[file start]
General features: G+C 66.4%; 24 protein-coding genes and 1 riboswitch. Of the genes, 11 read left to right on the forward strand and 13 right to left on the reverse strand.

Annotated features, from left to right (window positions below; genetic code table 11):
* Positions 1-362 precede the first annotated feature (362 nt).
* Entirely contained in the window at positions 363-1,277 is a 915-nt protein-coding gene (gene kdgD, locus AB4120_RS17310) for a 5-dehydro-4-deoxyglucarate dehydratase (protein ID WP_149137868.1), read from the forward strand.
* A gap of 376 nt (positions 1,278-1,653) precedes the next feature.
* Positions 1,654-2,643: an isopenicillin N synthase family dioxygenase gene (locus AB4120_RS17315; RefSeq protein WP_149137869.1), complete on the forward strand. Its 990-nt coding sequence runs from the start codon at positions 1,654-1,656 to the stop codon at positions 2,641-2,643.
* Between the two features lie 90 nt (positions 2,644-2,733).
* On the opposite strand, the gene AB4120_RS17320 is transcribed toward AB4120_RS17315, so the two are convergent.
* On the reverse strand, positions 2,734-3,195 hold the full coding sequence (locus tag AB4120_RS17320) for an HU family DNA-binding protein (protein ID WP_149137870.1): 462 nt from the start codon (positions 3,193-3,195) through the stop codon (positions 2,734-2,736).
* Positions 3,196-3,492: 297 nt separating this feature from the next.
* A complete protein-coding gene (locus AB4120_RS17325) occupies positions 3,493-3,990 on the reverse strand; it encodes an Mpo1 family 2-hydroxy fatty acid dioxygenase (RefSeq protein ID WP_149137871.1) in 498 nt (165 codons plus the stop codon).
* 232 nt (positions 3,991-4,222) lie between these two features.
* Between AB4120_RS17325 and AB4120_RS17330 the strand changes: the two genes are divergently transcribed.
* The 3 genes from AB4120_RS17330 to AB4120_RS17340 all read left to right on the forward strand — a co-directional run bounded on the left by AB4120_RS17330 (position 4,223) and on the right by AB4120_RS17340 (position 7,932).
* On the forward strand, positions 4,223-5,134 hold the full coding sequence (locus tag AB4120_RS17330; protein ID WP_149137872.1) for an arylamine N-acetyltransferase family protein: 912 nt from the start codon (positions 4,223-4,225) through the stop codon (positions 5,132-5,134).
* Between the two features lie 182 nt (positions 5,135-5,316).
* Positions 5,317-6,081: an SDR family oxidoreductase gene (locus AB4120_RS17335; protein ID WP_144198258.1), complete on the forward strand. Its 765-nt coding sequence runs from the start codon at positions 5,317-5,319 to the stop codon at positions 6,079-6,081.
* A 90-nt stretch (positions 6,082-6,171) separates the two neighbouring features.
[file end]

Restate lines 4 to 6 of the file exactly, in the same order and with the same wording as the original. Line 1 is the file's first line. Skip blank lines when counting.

* Entirely contained in the window at positions 363-1,277 is a 915-nt protein-coding gene (gene kdgD, locus AB4120_RS17310) for a 5-dehydro-4-deoxyglucarate dehydratase (protein ID WP_149137868.1), read from the forward strand.
* A gap of 376 nt (positions 1,278-1,653) precedes the next feature.
* Positions 1,654-2,643: an isopenicillin N synthase family dioxygenase gene (locus AB4120_RS17315; RefSeq protein WP_149137869.1), complete on the forward strand. Its 990-nt coding sequence runs from the start codon at positions 1,654-1,656 to the stop codon at positions 2,641-2,643.